Amara Killen, ’21, Translate a Website and Online Market into Spanish To Help Those Struggling Due to COVID at Hayshaker Farm in College Place, WA.

Hayshaker Farm`

Friday, June 19th, 8:30am

The day is already hot and sticky, but a cool breeze sweeps through the field as I meander down the dirt road to the high tunnel which houses the green and yellow zucchinis. I have no gloves on but am determined to find as many ripe summer squashes as I can. The plant grows from a firm base up to around 2.5 feet high. Its big green leaves hide the rich produce below and are reminiscent of prehistoric vegetation. The plants are wide, bush-like, and due to their size and proximity to one another it is often difficult to tell one plant from the next. The beautiful bright yellow of the squash blossoms stands out against the pine green leaves. With a serrated knife in one hand and my light blue tubtrug in the other, I bend down and reach to the base of the first plant, parting the leaves that keep the produce cool. The branches prick me as pass by – natural pest deterrents – but what the plant reveals is definitely worth the slight annoyance. 

Wow! So many zucchinis! 

I spend the next 30 minutes excitedly searching through the stalky bramble for those ripe zucchinis. They are large and definitely ready for harvest. They are also deep green and camouflage against the rest of the plant. They are good hiders, but I seek them out…

Hello! My name is Amara Killen and I am an incoming senior studying Race and Ethnicity. I have just finished my first two weeks working as one of two interns at Hayshaker Farm. The farm is located near Andy’s Market in College Place, and Jessie and I wake up at 7am each morning to either drive or bike to the farm. Biking is definitely more fun but sometimes we need the car to complete tasks off the farm. Yesterday we drove out to Milton Freewater to deliver flyers to local businesses. Hayshaker recently has become SNAP (Supplemental Nutrition Assistance Program) approved, and owners Chandler and Leila are hoping to spread the word to increase food accessibility for people in the Walla Walla Valley.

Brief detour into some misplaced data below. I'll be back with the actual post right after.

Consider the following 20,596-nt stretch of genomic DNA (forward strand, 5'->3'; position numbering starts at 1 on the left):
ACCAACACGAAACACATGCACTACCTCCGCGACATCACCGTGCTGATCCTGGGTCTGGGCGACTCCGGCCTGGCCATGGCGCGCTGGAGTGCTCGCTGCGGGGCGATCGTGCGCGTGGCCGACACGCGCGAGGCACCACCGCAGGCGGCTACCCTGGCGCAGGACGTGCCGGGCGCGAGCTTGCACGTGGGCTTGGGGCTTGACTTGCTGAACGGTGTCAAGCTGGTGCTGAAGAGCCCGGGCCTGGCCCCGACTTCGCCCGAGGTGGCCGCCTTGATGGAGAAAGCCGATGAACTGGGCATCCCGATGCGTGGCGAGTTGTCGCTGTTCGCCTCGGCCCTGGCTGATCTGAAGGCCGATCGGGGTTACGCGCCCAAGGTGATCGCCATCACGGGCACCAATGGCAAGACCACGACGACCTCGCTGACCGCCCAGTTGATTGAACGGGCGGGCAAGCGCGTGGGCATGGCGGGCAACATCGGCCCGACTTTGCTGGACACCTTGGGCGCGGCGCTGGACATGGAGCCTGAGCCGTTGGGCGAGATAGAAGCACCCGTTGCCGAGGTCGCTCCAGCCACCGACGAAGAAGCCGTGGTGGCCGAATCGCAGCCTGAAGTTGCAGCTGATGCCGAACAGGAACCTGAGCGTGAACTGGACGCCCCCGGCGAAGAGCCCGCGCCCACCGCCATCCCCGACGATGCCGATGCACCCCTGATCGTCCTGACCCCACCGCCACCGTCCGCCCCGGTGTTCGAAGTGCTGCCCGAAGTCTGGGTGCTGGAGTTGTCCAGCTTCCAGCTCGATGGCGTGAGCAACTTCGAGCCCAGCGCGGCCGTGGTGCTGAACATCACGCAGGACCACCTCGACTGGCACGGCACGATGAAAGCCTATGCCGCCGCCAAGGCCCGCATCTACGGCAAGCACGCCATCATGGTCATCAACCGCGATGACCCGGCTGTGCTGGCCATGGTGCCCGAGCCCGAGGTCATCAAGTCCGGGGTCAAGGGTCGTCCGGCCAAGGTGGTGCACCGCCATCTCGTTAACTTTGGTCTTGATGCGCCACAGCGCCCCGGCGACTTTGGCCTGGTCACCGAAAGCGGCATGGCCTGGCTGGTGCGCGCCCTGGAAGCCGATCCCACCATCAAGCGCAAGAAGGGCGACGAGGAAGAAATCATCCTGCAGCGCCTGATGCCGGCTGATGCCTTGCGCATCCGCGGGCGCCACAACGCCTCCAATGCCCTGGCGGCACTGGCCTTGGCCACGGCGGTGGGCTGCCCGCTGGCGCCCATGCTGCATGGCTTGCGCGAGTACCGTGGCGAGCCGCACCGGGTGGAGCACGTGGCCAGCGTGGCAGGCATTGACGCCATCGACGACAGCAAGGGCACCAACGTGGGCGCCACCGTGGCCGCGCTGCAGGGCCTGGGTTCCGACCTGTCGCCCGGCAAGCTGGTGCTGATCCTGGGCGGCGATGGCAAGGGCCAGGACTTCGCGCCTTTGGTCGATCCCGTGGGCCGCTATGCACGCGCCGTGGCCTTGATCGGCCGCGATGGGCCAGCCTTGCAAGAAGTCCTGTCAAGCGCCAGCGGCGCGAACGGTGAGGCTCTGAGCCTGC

Their intentionality behind this goal is a large part of why I am excited about working with Hayshaker. They are not only dedicated to growing delicious and high-quality food, but also to support a wide range of people in their goals to access this food. They have multiple projects in the works that both Jessie and I are involved in. We stand by the Black Lives Matter movement, show up at protests, and have donations set up on their new Online Market for customers to add to their shopping for the week. We also are fundraising for the Blue Mountain Action Council Food to Farm Pantry program, and we donate produce to the food bank. 

In addition to the physical work I do most mornings on the farm, my job includes translating their website and Online Market into Spanish and supporting Jessie with finding recipes that are simple, delicious and unique. As so many people struggle financially due to COVID-19, it is increasingly important that we can provide relatively quick and enjoyable recipes for families, couples, or people who may live alone and want to try something new! We are also compiling a list of information for customers on how to best store and cook their food and are working with a local Chinese Medicine practitioner to better understand the relationship between our bodies and the food we eat.

So much about this work relies on strong relationships, and I truly believe this is what keeps small businesses alive. For example, Chandler and Leila provide Hayshaker produce to cooks who then bring the crew lunch a few times per week, using the vegetables from the farm. These relationships between businesses, acquaintances and friends build up small towns like the ones in the Walla Walla Valley, and keep people getting the support and nutrition they need. I am very excited to be involved in this work for the remainder of the summer, and beyond. 


Experiences like Amara’s are made possible by the Whitman Internship Grant, which provides funding for students to participate in unpaid internships at both for-profit and non-profit organizations. To learn how you could secure a Whitman Internship Grant or host a Whitman intern at your organization, click here or contact Assistant Director for Internship Programs Mitzy Rodriguez

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